Local governments try to get spending approved ahead of new restrictions


Travis County commissioners are giving themselves a 27 percent raise and handing out big raises to all other elected county officials in advance of the Texas Legislature’s property tax reform bill that takes effect Jan. 1, 2020. 

Commissioners are also expected to approve raising property taxes by the maximum 7.99 percent currently allowed by state law. That law will be replaced in the new year by a requirement in Senate Bill 2 that requires local governments to put any tax increase above 3.5 percent to a general vote.

The commissioners set a hearing for July 30  to discuss the additional $647,388 in salary spending. They have scheduled a vote on the county’s full budget for Sept. 24.

As predicted by the Texas Municipal League at the start of the session, passage of SB 2 is encouraging local officials to tax at the current maximum allowed by law to generate sufficient reserves in case of a major project or emergency situation.

Mayors Steve Adler of Austin and Ron Nirenberg of San Antonio have said they are considering the same maximum tax increases for property taxpayers in their cities.

Other local governing bodies, many of which are working on budgets this summer, are likely to consider strategies for dealing with the new spending constraints. 

Mayors George Fuller of McKinney and Jeff Cheney of Frisco have said their cities may consider eliminating homestead exemptions to offset their ability to increase taxes up to 8 percent without asking voter approval.

Fuller also said that once the tax reform bill takes effect, the McKinney City Council might have to consider cutting police or fire jobs or spending on libraries and parks, something Houston did when, in 2014, its council approved a self-imposed cap on spending without a citywide vote.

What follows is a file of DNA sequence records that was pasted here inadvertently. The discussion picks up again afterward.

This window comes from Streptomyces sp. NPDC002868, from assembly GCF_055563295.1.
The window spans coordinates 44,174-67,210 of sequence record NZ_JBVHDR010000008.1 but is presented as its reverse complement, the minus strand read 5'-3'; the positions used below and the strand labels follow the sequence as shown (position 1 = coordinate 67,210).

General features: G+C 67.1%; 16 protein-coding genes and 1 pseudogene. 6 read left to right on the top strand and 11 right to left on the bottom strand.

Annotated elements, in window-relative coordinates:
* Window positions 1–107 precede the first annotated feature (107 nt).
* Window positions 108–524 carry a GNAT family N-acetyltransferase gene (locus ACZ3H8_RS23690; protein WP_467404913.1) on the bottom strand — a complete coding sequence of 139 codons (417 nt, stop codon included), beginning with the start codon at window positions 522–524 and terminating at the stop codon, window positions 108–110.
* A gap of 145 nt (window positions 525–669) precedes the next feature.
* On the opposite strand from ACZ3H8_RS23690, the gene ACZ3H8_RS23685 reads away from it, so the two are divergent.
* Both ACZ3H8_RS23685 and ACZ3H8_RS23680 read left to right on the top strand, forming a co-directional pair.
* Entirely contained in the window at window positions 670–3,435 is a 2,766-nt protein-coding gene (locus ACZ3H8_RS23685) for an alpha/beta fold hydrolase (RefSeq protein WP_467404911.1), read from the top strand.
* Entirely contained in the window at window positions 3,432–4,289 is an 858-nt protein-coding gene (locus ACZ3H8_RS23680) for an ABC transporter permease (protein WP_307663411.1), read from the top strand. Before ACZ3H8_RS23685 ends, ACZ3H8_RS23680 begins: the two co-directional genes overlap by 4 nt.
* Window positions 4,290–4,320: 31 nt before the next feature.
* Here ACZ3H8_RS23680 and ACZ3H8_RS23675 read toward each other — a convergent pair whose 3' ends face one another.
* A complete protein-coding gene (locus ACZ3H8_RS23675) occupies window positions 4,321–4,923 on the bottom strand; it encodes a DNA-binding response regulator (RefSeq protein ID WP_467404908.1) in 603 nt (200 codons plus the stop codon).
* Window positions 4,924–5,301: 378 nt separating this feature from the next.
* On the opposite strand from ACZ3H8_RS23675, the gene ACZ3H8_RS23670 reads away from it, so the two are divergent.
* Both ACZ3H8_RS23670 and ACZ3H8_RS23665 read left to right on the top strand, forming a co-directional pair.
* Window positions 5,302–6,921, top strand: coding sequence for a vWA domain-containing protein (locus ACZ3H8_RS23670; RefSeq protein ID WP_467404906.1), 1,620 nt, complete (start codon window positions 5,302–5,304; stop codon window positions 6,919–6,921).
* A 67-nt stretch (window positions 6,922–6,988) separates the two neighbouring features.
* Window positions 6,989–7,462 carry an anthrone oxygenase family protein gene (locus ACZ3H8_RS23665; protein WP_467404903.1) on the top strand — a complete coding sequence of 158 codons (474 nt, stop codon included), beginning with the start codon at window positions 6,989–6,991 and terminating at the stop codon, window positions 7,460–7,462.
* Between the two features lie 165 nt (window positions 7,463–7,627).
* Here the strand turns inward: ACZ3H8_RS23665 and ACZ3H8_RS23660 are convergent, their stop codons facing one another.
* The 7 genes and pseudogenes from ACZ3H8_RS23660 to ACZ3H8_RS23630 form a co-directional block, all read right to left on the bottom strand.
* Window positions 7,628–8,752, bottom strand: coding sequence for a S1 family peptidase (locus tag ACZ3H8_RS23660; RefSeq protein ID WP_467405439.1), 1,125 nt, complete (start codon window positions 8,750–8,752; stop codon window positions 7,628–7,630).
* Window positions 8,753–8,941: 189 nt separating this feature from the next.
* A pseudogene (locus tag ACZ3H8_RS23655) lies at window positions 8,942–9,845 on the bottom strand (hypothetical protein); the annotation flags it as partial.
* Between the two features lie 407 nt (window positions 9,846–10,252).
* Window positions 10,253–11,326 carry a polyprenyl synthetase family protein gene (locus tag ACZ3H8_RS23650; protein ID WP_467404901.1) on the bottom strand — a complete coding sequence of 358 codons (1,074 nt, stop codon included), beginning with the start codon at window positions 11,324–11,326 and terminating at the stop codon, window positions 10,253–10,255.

Dallas Mayor Mike Rawlings said SB2 has made the moves inevitable. “I have never seen as much passion around bills like this,” he said. “It’s bad policy for the state of Texas.”

The early responses from Austin, Travis County and elsewhere have angered Republican leaders who made local property tax reform a priority in this past session. Lt. Gov. Dan Patrick in a recent editorial warned local officials not to try to circumvent the new law by getting rid of tax relief measures like homestead exemptions or creating new fees not subject to the law.

“Texas House Speaker Dennis Bonnen and I have jointly announced that we will eliminate any loopholes designed to circumvent the property tax reforms in Senate Bill 2 in the next legislative session,” Patrick wrote.

In an editorial published on the same day, Ed Emmett, former state legislator and longtime Harris County commissioner, said local officials were left little choice by the legislature.

“At its core, SB 2 continues state leaders’ war against local governments,” Emmett wrote. “The bill fails to recognize that Texas counties differ widely, so an arbitrary, one-size-fits-all approach is bad policy for a county such as Harris, where almost two million people live in the unincorporated part of the county and so rely on county government to provide roads, flood control, parks and other infrastructure — as well as law enforcement.”